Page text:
In Rabat, I fell in love with the “1,000-hole pancakes” (beghrir) that we frequently were served, and we all enjoyed the dishes of olives that were served in the afternoon when we ordered wine or tea. We also liked the tagines, each cooked and/or served in a clay pot of the same name, but we did get a little “tagined out” over time, as each hotel seemed to think it was important to serve us their national dish. Overall, the food was tasty.
Hamid was calm, courteous and knowledgeable, and his van was new, large and very comfortable. He cleaned the vehicle nightly and was an excellent driver.
The roads in Morocco were, for the most part, in good shape, but, because we went through mountainous areas, the driving was a little precarious at times.
The scenery was beautiful. We drove through areas of high desert, fertile farmland, red rock formations, forested mountain slopes and urban and volcanic areas.
We were surprised to see a ski resort and Ifrane, a town that looked like it could be in Switzerland. Of course, the Sahara Desert had its own beauty and charm, and Hamid drove carefully around the wandering camels there.

On to Fez

Our requested journey took us from Rabat to Chefchaouen, known for its blue-and-white buildings. There we stayed at Ryad Lina.
“Chaouen” was a photographer’s delight. However, because of the relative conservatism of the area and the touristy “blueness” of the city, we were not unhappy to leave the next day.
Our next stop was four hours away, in Fez. I thought this was the most interesting and fascinating of all the cities we visited. We spent two nights at Ryad Salama.
Hamid is from Fez, and he encouraged our shopping there to get “the best.”

The Sahara Desert at dusk.

We always stayed in the medina area of each city, and it was a little tricky remembering how to find our way back home through the narrow, intertwining streets filled with shops and places to eat.
In Fez, we toured the tanneries and the workshop of weavers who use the “silk” of the agave plant to make beautiful scarves, then visited the market, where you can buy anything you could possibly need or want.
We had a fabulous included meal at Le Patio Bleu, in Fez’s medina, but our meal at the Ryad Salama was rather nondescript. However, the rooms were very nice and comfortable, and we met up with a few Americans there, which was a rarity on our trip.

Special experience

When designing our itinerary, we requested a cooking class, which was arranged for us in Fez.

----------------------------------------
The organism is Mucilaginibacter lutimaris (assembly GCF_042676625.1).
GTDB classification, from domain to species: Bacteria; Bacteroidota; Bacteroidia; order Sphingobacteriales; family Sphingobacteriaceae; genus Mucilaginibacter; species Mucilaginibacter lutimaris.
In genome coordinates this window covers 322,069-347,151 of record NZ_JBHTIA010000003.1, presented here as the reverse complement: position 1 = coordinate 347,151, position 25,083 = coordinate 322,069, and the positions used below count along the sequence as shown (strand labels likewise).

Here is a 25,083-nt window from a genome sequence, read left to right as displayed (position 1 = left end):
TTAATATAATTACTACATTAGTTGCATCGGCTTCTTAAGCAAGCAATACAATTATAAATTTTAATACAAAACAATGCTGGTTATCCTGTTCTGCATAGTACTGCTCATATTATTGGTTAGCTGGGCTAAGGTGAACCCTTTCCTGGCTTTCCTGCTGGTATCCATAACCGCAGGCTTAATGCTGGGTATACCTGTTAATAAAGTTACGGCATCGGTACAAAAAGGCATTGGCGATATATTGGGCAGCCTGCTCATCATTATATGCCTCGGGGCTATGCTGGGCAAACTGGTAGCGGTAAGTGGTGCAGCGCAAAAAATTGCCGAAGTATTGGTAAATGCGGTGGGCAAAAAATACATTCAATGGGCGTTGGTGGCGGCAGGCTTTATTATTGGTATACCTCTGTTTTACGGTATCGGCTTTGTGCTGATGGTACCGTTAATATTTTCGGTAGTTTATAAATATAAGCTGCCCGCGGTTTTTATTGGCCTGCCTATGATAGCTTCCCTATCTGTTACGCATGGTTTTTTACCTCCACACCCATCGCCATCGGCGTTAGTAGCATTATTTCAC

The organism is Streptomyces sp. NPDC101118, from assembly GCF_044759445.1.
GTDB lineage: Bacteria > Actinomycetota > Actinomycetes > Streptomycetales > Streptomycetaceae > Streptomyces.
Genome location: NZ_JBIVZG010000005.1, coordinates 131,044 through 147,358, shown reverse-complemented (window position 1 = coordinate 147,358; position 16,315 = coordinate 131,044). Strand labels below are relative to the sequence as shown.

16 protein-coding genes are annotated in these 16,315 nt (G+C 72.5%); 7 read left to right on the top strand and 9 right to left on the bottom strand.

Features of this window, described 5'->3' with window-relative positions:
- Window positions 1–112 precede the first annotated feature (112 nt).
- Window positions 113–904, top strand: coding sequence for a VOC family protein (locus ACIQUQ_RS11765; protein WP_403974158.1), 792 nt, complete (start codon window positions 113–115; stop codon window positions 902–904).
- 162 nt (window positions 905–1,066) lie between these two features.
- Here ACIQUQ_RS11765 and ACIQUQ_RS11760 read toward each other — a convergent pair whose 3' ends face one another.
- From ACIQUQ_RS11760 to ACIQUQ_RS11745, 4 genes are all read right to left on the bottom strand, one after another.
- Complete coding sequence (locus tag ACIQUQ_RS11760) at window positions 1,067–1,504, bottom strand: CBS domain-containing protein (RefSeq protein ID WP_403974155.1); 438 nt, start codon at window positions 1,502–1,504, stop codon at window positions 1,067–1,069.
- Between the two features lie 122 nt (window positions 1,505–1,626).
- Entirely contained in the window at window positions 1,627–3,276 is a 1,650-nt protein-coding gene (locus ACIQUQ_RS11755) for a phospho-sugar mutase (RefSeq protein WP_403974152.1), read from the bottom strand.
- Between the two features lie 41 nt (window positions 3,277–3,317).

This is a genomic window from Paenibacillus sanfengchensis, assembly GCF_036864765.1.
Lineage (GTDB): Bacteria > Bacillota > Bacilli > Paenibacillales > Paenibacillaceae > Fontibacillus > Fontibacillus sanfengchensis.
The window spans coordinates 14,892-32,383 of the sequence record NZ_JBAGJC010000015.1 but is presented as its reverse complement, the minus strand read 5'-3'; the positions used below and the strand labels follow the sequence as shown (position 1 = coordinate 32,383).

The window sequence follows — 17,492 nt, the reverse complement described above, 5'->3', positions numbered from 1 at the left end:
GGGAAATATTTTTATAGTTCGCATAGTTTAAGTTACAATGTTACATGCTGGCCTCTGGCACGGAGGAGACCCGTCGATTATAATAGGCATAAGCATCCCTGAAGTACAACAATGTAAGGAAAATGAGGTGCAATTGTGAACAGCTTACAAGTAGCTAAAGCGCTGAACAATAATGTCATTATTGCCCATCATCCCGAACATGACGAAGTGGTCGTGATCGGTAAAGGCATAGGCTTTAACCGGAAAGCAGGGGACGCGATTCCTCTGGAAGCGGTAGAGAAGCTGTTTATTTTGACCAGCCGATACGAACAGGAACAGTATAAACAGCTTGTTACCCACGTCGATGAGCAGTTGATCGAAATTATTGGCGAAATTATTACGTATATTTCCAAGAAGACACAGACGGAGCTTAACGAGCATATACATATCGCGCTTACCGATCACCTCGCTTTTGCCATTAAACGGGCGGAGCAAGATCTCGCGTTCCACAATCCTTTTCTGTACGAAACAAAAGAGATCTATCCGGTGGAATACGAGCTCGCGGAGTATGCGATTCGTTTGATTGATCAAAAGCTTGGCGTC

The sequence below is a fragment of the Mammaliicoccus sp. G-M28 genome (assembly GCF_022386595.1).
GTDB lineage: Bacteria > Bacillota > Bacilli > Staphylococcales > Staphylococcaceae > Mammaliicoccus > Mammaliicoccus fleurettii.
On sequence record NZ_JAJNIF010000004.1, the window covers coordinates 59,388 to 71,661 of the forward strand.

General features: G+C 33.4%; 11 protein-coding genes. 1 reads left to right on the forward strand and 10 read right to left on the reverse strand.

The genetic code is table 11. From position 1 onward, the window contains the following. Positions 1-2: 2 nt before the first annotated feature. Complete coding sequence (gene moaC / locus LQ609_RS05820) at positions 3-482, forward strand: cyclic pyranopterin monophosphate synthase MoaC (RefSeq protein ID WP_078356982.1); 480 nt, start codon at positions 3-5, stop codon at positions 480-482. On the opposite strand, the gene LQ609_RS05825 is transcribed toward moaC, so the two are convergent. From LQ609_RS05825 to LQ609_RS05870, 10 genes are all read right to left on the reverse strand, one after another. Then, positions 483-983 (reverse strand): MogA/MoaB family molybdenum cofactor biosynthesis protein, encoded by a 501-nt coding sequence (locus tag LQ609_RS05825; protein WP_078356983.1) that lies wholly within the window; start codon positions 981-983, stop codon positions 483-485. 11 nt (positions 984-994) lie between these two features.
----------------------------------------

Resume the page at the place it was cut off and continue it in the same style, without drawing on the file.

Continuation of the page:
At Cafe Clock (cafeclock.com), our delightful teacher, Souad, not only taught us how to make our requested dishes of zaalouk (roasted aubergine with spices), harira (traditional Moroccan soup), b’stilla bil djaj (chicken bastilla) and blighat b t’mer (date and pastry rolls), she took us to the market beforehand to buy all the ingredients. The chicken for the bastilla was alive when we stopped at the butcher’s but in a plastic bag when we went back some minutes later.
The market tour was a highlight of our trip. The sights and smells were overwhelming, but the quality of the available meats (chicken, goat, camel, beef, etc.), vegetables and fruits was excellent.
We used lots of chopped, fresh herbs in our dishes as well as some of the traditional spices Morocco is famous for, such as cumin, chili powder, paprika and coriander.
The most traditional dishes required a lot of hands-on effort, but Souad acknowledged that busy working women do take shortcuts.
That afternoon, Jo and I treated ourselves to a hammam (steam bath) and a massage. What an experience that was! We were seated on very hot marble benches and scrubbed down with very hot water and lovely smelling-soaps and scrubs. I wished I could remember how to say, in French, “It’s too hot!,” but it didn’t matter, as the bath woman was on a mission.
After a while, I decided it was best to just relax and enjoy every minute of it. The massage that followed was lovely.
I believe we each paid a total of about $50 for both experiences.

Into the desert

The day we left Fez, we drove for a long time — about six hours — to get to Erfoud. Our travels took us through the beautiful Ziz Gorge, and along the way we had lunch at the home of the man who would be our guide for the next day.
Our hotel, Le Palais du Désert, was part of a large complex, unlike the previous, boutique lodgings. This was closer in style to an American or European hotel and would have been a fun place to spend a day, as it had lovely pools. We were treated well by staff and had beautiful rooms.